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Anybody reading this page would know what a wired network is. The cable running from the LAN card on the back of your machine, providing you with Internet access, also ties you down to that spot. Wouldn't it be convenient if your PC had no wires, if you could move it around without having to worry (or bother the system administrator) about reconnecting the whole mess again...
This is where Wireless Networks come to your rescue. You can have wireless LAN access, your devices can also now connect to each other wirelessly. This is the promise of wireless networks.The wireless market is growing at a rapid pace. A host of standards have come up to satisfy the needs of various customers. Standards exist for Wireless Local Area Networks (WLAN), Metropolitan area Networks(WMAN) and Personal area Networks (WPAN). The WLAN standard is dominated by IEEEs 802.11 family of standards. The IEEE 802.11 standard defined the first WLAN standard which provided upto 2 Mbps data speeds. The 802.11b standard increased this speed upto 11 Mbps and its products were the first to hit the market. IEEE 802.11a was released simultaneously with 802.11b, and provided speeds upto 54 Mbps. IEEE 802.11a and 802.11b operate at different frequencies, so IEEE launched the 802.11g standard to provide higher speeds (54 Mbps) in the 802.11b spectrum. Security is a major concern in wireless networks, and a variety of methods exist to secure a wireless network, each with its own degree of success.In the WPAN arena, Bluetooth was the prevalent technology, but now it is being replaced by IEEE's 802.15 standard. Even in the WMAN area IEEE dominates with its 802.16 standard.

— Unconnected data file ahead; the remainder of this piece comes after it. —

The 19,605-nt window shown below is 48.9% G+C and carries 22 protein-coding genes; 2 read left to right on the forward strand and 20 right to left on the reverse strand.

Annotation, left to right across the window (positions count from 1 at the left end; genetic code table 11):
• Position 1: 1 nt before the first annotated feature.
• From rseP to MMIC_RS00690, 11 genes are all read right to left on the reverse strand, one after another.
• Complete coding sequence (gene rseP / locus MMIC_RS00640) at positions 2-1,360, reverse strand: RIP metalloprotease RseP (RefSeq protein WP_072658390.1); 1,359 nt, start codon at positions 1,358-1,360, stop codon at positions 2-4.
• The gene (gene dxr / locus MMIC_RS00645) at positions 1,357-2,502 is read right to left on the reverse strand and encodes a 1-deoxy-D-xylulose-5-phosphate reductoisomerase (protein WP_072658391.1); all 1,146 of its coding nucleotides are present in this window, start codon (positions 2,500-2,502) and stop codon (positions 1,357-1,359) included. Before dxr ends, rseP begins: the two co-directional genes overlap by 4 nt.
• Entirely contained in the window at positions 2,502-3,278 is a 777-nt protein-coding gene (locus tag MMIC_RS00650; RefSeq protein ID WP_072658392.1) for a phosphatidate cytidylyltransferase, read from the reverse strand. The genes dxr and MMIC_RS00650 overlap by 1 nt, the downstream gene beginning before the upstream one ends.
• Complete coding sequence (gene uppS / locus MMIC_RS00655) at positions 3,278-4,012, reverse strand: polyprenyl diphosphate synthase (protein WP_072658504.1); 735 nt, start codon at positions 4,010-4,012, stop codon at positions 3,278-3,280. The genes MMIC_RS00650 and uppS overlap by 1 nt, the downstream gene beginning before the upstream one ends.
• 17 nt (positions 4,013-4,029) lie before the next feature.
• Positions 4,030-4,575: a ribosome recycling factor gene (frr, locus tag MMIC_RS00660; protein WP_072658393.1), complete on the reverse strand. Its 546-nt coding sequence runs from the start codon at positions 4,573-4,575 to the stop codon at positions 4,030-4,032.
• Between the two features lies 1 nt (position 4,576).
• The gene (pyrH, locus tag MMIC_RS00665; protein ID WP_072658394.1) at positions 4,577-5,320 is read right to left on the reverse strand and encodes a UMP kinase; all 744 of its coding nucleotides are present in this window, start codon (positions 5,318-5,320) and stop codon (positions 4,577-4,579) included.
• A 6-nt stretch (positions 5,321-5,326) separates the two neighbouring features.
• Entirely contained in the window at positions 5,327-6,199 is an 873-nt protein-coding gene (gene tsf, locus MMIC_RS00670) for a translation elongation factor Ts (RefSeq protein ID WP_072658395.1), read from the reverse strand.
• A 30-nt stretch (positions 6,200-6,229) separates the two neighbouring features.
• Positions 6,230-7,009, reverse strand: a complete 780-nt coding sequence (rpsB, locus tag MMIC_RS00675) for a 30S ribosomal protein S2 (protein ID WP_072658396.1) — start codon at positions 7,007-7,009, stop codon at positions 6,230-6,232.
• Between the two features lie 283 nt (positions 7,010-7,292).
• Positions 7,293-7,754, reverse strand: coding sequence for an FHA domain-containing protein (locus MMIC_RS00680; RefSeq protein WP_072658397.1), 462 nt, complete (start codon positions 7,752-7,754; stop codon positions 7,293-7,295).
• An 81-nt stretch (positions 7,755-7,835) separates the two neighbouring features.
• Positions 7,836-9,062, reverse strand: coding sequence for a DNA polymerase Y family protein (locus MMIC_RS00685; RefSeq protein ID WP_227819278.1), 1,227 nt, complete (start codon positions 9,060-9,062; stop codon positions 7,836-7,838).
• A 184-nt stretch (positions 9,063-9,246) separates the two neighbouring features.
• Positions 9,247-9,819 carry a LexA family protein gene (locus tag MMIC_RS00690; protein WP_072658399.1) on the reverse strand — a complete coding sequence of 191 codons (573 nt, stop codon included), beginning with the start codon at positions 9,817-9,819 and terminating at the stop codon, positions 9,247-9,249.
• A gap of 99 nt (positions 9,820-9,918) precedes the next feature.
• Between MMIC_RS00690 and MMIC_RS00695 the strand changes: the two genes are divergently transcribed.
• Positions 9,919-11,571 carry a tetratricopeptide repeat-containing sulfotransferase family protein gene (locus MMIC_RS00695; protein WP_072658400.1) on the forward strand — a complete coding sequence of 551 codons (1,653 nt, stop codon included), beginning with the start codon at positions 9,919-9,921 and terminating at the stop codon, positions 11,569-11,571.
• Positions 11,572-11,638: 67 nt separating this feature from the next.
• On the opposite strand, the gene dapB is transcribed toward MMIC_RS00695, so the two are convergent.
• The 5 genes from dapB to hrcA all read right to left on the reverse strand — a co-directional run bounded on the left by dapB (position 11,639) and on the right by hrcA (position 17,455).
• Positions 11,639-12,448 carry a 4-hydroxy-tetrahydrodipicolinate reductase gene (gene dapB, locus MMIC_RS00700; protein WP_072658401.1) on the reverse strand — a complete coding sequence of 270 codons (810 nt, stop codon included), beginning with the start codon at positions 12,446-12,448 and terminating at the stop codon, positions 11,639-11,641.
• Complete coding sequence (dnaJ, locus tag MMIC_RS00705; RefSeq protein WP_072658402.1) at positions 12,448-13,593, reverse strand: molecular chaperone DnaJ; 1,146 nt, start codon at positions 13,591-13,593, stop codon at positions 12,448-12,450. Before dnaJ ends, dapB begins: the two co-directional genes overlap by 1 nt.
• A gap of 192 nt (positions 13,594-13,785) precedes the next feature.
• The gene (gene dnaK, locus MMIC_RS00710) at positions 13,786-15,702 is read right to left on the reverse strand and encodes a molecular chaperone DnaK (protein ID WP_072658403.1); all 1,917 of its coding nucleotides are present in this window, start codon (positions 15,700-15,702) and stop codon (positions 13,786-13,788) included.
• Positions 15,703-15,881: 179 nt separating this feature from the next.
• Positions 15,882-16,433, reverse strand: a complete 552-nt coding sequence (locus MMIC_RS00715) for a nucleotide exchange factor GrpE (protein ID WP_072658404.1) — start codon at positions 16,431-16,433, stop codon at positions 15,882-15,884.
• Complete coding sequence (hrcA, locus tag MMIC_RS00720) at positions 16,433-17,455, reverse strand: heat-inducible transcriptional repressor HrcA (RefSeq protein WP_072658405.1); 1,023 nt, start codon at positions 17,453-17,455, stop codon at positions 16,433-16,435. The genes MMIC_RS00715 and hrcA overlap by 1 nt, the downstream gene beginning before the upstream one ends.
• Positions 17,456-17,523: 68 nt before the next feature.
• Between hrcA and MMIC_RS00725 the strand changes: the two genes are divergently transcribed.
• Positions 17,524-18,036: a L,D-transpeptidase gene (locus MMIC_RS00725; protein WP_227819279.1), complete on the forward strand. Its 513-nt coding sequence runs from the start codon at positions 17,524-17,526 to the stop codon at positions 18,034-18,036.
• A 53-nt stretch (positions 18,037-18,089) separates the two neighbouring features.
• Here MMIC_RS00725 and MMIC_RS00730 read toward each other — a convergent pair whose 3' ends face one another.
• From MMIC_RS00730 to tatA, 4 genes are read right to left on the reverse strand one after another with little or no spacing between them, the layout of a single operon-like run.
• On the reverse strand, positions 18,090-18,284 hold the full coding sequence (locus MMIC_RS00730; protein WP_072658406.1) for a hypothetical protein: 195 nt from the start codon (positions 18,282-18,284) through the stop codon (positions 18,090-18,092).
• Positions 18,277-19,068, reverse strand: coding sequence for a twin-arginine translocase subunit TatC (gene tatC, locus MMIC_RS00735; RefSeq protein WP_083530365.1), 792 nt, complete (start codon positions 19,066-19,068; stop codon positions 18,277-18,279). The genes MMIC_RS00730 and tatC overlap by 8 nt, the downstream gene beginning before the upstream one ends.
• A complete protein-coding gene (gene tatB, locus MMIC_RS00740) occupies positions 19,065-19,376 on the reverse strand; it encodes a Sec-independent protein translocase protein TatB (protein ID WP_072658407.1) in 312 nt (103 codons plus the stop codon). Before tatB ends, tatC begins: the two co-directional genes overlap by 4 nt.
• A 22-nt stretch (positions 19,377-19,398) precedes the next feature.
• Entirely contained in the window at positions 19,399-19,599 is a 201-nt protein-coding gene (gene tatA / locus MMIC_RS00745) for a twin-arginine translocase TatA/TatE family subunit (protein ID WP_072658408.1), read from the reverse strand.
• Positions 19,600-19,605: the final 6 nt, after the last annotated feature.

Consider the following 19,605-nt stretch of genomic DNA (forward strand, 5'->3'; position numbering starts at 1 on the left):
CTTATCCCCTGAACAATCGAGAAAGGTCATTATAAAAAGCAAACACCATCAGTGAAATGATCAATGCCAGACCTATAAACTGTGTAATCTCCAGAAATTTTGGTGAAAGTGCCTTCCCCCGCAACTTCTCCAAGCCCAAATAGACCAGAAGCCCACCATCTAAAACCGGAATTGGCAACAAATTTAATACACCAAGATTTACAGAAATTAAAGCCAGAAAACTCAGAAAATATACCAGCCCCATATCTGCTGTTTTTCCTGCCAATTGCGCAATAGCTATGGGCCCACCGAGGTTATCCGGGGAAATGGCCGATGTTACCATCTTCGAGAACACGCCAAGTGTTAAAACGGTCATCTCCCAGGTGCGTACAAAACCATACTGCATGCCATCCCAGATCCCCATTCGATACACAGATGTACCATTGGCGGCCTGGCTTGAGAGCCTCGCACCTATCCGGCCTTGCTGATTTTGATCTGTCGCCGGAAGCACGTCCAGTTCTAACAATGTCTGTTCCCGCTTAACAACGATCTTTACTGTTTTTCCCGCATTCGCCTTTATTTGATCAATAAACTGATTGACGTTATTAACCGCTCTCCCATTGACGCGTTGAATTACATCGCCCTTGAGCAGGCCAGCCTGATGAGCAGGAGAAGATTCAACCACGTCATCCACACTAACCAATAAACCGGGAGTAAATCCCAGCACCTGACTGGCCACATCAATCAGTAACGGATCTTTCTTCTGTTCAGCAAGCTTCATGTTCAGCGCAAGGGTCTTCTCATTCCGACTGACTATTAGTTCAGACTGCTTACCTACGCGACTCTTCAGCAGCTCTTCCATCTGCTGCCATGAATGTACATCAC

[802.11a ]  [ 802.11b ]  [ 802.11g ]  [802.15 ]  [ 802.16 ]

  [ Bluetooth ]  [ Wireless Network Security ] 

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